This essay offers a reading of one of the largest public commemorative projects in recent U.S. history, the Celebrate the Century stamp program, in order to explore the ambivalent potential of collective memory in postmodernity. Celebrate the Century exhibits the tension between aesthetic and political heterogeneity, on the one hand, and the tendency toward commodification and political amnesia, on the other. The essay develops by considering the evolution of commemorative postal iconography and its relation to postmodern simulacra, the process of selection of stamp subjects for Celebrate the Century, and the array of display strategies that helped to frame the collection as a commodity, the public as tourists, and history as progress toward consumer democracy.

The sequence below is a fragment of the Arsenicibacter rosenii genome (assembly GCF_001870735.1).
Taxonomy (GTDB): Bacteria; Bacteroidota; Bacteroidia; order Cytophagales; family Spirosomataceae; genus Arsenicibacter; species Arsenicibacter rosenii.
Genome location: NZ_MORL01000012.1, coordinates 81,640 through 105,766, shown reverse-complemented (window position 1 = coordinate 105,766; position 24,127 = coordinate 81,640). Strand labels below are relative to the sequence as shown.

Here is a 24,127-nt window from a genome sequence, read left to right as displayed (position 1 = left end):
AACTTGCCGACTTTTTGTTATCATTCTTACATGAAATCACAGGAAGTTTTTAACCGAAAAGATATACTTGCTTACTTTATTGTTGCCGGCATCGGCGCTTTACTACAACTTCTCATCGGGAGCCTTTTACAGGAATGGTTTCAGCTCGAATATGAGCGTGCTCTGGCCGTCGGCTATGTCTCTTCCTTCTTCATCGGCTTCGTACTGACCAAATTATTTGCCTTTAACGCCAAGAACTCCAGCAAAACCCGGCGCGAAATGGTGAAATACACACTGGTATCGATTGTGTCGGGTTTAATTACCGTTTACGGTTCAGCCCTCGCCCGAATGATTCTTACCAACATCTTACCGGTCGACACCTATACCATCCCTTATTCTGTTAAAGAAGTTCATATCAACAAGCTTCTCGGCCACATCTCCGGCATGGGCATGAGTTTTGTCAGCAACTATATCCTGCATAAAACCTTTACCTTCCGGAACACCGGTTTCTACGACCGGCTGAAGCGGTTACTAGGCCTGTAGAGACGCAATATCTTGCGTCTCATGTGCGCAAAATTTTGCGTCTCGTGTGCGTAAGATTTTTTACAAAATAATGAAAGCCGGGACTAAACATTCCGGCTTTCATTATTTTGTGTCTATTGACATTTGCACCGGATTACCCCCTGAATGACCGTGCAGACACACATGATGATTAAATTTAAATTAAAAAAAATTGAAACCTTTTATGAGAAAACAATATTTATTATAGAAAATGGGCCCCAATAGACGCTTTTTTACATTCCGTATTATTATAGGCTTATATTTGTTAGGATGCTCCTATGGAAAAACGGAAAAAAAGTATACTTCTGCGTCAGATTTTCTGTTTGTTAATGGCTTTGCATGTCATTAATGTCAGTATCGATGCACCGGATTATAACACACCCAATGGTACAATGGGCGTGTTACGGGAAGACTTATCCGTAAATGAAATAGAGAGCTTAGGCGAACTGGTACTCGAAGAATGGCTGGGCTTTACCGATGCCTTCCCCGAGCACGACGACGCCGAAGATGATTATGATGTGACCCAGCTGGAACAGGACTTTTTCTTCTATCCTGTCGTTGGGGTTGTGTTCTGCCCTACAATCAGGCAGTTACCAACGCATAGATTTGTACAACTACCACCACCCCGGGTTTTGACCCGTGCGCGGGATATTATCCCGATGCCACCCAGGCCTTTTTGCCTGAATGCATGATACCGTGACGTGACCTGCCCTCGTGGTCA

All Science Journal Classification (ASJC) codes
- Language and Linguistics